Infants with Down syndrome generally have “with the rule” astigmatism. The type of astigmatism often changes, with 26% to 54.8% of Down children with astigmatism having an oblique type of astigmatism.   Looking at a cross sectional population of Down syndrome children by age, the prevalence of oblique astigmatism is low in infancy, at 7.1% of children with astigmatism at one year of age, and raises to 45% of 15-year-old children with astigmatism. The development of oblique astigmatism has been proposed to be caused by the oblique, upslanting palpebral fissues in Down patients, as the axis of astigmatism has been correlated with the angle of the palpebral fissure.
Best corrected visual acuity (BCVA) in Down syndrome patients is on average less than comparative controls. In studies of visual acuity in Down syndrome children, BCVA was found to be 20/45 on average, worse than 20/50 in 24% of patients, and below average for age for 94% of subjects, with 79% of subjects falling two standard deviations below the mean. There are multiple causes for this decrease in BCVA. One major cause is amblyopia, which affects 3% to 26% of Down syndrome children. As strabismus is common in Down syndrome, early and regular assessment and treatment can help minimize visual loss due to amblyopia. Nystagmus may also account for a substantial extent of visual acuity loss. Other common causes of decreased visual acuity in Down syndrome patients include cataracts and high refractive errors.
Poor accommodative ability has been found in Down syndrome children. Using dynamic retinoscopy, studies have found that 32% to 100% of Down syndrome children have an abnormally low ability to accommodate, measured by accommodative response.  Inaccurate accommodation has been found to be associated with hypermetropia and strabismus.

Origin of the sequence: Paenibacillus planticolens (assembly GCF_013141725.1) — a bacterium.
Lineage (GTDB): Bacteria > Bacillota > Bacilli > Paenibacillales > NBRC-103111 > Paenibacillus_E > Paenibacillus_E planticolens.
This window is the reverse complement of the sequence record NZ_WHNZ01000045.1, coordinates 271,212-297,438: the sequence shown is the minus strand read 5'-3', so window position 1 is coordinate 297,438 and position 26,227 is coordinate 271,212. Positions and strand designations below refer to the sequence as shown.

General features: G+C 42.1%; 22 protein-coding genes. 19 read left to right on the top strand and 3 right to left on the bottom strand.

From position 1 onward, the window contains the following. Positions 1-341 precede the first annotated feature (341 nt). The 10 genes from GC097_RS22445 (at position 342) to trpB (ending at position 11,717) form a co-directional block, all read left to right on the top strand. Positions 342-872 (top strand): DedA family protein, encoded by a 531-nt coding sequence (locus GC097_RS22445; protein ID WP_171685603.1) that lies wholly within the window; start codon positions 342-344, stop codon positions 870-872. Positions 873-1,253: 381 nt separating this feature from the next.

Eyelids and Midface
The most common findings are upward slanting palpebral fissures, with a prevalence ranging from 63% to 82% in Down syndrome children, and large epicanthal folds, ranging from 31% to 97%. Blepharitis is also a common finding in Down syndrome patients. The prevalence of blepharitis in children with Down syndrome ranges from 3% to 34.5%. The wide range in prevalence may be due to differing criteria for diagnosing blepharitis. The high rate of blepharitis has been speculated to be due to impaired immune or due to skin abnormalities in Down syndrome individuals. Other disorders of the eyelids include epiblepharon, which has been found to be more common in a Korean population of Down syndrome patients with a prevalence of 54% (ranging from 43% at birth to the highest of 65% at ages 4 to 6). In comparison to a Japanese population of control patients, epiblepharon incidence at birth was 46% and decreased to 9.9% by age 18. However, in a Malaysian population of Down syndrome children with a mean age of 7 years old, the incidence of epiblepharon was 2%.